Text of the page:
International Conference on Materials Science and Research
November 16-18, 2017 Dubai, UAE
Robust Nano-particles on Active Perovskite Electrodes for High Temperature Electrochemical Device
Korea Institute of Ceramic Engineering & Technology (KICET), South Korea
Nano-structured surfaces, such as supported nano-wires, nano-tubes, nano-rods, nano-sheets, or nano metal particles have considerable potential to solve several key challenges which catalysis and renewable energy are currently facing, provided that their morphology and hence catalytic activity can be controlled during preparation but also during operation. In particular, the use of nanoparticles in solid oxide electrochemical cells has been considered problematic because the nano-structured surface typically prepared by deposition techniques may easily coarsen and thus deactivate, especially when used in high temperature redox conditions. Recently we have shown that perovskite lattice defects in general and built-in A-site vacancies in particular, are instrumental for tailoring several aspects related to exsolution, including particle nucleation, size, distribution, stronger interaction with the parent support, and can also enable a wider range of species to be ex-solved more reliably, including for instance, Ni (1)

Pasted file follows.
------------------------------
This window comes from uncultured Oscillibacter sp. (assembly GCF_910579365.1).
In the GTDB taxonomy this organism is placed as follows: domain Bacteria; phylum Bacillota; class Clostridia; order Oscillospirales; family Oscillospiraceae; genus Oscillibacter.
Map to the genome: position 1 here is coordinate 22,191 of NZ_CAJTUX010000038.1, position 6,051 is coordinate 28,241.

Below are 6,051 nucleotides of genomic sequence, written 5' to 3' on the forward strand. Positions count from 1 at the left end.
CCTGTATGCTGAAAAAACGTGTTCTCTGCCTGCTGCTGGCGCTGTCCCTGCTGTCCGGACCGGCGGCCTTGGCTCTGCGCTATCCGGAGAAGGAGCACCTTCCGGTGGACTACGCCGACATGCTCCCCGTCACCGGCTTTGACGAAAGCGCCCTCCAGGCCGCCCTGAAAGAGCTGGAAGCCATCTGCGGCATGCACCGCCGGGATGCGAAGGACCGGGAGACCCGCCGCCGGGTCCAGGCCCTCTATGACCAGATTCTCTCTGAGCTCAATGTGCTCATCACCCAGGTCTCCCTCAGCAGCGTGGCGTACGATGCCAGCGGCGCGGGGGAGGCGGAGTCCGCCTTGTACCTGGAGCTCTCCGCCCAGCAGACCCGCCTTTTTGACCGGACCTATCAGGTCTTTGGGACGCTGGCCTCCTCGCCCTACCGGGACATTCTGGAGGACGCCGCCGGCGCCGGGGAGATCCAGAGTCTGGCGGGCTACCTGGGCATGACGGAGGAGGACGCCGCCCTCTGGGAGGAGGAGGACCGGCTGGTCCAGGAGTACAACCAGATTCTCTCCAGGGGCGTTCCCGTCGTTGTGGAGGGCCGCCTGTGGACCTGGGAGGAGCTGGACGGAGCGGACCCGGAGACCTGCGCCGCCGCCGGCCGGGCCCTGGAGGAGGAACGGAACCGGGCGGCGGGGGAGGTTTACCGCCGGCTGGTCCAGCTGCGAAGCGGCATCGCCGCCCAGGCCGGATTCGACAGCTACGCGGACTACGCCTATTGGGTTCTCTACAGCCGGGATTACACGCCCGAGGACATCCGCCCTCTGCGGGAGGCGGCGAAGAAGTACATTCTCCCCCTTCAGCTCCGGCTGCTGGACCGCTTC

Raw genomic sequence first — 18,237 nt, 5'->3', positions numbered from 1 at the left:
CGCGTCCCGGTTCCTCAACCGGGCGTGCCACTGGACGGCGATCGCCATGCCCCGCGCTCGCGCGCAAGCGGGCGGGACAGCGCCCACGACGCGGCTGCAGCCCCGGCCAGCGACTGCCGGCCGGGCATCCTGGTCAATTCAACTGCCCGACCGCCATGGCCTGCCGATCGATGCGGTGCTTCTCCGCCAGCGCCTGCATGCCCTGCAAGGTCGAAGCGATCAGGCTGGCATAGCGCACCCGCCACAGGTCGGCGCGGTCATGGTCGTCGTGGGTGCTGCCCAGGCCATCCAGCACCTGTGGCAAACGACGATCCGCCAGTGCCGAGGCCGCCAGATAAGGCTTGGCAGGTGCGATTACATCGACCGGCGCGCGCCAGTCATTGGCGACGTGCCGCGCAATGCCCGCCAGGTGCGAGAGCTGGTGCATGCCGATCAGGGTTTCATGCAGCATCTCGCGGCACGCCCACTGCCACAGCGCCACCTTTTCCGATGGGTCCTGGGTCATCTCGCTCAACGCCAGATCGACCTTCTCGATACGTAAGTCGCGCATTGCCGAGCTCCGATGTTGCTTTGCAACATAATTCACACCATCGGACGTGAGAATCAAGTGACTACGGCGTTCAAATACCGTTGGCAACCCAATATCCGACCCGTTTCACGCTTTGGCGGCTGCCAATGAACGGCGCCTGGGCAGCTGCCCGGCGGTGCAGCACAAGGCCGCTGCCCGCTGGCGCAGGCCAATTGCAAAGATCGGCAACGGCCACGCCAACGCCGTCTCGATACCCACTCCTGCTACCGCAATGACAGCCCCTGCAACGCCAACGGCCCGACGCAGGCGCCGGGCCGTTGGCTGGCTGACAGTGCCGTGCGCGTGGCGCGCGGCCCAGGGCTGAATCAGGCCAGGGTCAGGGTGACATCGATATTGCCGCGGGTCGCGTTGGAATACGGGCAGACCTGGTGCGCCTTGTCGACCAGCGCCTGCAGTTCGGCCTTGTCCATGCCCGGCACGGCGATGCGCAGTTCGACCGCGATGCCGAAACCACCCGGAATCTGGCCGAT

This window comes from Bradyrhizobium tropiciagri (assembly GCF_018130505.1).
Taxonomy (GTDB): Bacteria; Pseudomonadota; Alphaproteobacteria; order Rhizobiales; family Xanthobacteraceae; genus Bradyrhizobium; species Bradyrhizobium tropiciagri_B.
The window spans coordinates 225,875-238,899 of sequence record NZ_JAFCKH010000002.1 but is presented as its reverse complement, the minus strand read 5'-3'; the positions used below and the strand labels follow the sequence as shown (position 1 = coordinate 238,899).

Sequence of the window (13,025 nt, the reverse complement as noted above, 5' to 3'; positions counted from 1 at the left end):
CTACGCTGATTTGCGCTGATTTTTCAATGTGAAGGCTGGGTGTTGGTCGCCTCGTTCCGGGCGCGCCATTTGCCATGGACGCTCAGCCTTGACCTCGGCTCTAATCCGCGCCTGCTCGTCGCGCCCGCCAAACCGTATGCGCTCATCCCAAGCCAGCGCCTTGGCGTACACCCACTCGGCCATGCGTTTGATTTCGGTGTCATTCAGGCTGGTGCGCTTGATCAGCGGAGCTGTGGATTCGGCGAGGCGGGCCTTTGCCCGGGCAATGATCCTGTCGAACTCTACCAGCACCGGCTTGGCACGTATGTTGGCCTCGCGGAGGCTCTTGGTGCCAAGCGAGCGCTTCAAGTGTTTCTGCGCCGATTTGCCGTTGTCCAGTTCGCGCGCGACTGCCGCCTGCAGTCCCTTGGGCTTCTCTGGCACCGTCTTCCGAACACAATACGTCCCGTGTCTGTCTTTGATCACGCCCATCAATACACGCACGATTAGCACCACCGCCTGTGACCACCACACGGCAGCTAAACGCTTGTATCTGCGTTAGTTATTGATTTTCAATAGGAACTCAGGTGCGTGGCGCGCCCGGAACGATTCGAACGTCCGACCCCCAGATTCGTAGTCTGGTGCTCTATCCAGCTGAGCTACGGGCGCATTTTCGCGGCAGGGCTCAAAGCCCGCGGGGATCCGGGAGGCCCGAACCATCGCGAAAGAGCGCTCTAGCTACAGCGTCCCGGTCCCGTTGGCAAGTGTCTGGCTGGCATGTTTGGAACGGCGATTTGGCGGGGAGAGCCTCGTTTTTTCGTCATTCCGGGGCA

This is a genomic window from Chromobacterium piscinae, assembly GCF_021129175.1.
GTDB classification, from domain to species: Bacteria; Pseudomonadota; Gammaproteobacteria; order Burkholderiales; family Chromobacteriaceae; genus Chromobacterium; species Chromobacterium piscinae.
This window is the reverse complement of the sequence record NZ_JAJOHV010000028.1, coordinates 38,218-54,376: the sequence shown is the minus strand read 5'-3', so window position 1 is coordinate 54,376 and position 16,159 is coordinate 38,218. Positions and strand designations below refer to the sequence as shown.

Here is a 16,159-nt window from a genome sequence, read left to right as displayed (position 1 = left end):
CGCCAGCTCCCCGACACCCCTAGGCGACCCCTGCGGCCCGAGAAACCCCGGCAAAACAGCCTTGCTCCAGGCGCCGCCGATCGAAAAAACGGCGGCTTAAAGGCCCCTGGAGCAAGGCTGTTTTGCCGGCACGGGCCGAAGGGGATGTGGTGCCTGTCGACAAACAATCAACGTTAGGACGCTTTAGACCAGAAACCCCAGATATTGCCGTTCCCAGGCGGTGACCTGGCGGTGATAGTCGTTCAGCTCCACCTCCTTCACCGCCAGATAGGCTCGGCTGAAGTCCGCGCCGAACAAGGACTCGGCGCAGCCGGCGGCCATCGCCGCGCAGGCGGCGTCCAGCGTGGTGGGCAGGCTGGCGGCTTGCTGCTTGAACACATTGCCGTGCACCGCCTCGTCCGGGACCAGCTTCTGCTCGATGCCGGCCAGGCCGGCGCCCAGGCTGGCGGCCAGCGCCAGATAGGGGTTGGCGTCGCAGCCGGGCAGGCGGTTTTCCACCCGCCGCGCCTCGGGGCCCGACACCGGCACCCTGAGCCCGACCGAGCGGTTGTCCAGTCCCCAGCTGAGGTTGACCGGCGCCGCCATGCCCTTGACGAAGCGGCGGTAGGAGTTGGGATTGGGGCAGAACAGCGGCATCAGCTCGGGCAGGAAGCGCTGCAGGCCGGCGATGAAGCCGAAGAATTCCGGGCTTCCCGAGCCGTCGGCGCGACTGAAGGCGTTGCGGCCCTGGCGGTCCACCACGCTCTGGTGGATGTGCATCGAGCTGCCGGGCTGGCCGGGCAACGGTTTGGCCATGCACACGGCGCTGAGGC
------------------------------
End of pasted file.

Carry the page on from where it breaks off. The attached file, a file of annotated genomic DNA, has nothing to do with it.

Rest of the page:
Here we show that robust transition metal nano complex grown in situ from specifically designed nonstoichiometric perovskites or extreme nano ceria share a uniquely strong interaction with the parent support and form a well-functioning solid oxide electrolysis cell cathode, with good stability even after several redox cycles. In this study, it will be therefore concluded that novel method for robust ceramic electrode with nano complex could be used as an active cathode in solid oxide electrolysis with excellent redox and coking tolerance.
Dr. Tae Ho Shin (Tim. J. Shin) is an academic researcher of Energy Materials Centre at Korea Institute of Ceramic Engineering & Technology (KICET), South Korea. He received M.S. in ceramic engineering from Yonsei University and his PhD in advanced materials chemistry from Prof. Tatsumi Ishihara at Kyushu University (PhD 2012), Japan. He held a research fellow position, followed by University of St Andrews Research Fellowship (2012-2015) and worked with Prof. John T. S. Irvine. After fellowship work, he joined the faculty of Energy Materials Centre at KICET, Korea. His research involves developing new oxide electrode for the electrochemical devices such as SOFC and SOEC. An area of particular interest is crystal structure analysis for understanding and predicting the design of materials with targeted electrochemical properties. Recently, he received the Reaxys PhD Prize FinalistAward (2012), Dr. Bernard S. Baker StudentAwards for Fuel Cell Research (2011, FCS&E USA), and the Electrochemical Society (USA)ʼs Summer Fellowship Award (2011).